The construction of a Walmart doesn't necessarily spell doom and gloom for existing businesses in a community, but the world's largest retailer can have both good and bad effects on a city, according to local experts.
Community reaction to Walmart's attempts to locate in central Ohio has been varied.
The longest local battle to keep Walmart out of a community started in October 2003 and continued until Liberty Township announced a final settlement in May this year.
Westerville's businesses agree on one thing: Walmart's move into the community will have an effect on what they do.
Although Walmart has a reputation for putting independent stores out of business, ThisWeek reporters who worked on this series found the one-stop store is credited with spurring retail development, creating jobs and making charitable contributions in six central Ohio suburbs: Grove City, Reynoldsburg, Canal Winchester, Marysville, Lewis Center and the city of Delaware.
The Marysville development district known as Coleman’s Crossing now looks significantly different than it did six years ago before Walmart opened a 206,000-square-foot Supercenter on the city’s east side.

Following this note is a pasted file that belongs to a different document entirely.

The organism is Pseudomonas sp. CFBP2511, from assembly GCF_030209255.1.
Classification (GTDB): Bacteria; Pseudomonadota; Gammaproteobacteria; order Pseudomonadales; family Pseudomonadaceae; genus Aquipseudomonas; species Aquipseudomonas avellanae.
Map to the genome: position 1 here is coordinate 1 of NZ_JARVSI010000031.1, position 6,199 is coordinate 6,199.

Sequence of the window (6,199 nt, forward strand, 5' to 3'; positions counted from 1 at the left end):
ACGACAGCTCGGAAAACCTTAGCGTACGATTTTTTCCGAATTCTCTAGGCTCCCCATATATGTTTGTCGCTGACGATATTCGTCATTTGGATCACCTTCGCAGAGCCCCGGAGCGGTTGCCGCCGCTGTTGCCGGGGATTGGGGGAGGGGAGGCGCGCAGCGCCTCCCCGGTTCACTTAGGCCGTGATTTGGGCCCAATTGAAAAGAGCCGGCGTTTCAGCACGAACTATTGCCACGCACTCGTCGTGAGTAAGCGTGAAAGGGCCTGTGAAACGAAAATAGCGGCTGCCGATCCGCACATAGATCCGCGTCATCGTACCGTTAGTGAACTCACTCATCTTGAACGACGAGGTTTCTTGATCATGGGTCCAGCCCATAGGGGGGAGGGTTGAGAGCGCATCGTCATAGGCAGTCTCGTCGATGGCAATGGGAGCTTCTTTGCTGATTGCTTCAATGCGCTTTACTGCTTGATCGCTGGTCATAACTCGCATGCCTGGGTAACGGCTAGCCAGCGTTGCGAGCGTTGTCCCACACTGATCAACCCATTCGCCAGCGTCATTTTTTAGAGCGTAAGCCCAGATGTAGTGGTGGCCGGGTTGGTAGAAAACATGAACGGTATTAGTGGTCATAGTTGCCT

The Walmart super center at the Taylor Square shopping center in Reynoldsburg is the main anchor of a thriving retail development on a site that was once nothing more than woods and an open field.
Six years after coming to Canal Winchester, Walmart has been more of a blessing than a burden to the community, local officials say.
In January 2000, the Walmart at 8659 state Route 23 in Northpointe Plaza, Lewis Center, held a grand opening and was embraced by a community.
Delaware's retail landscape changed when Walmart opened a store 18 years ago.
Three years ago, Walmart put the brakes on a project that would have replaced the company's store at 1760 U.S. Route 23.
Business is booming in Grove City’s Stringtown Road shopping center, thanks to the Walmart Supercenter anchor.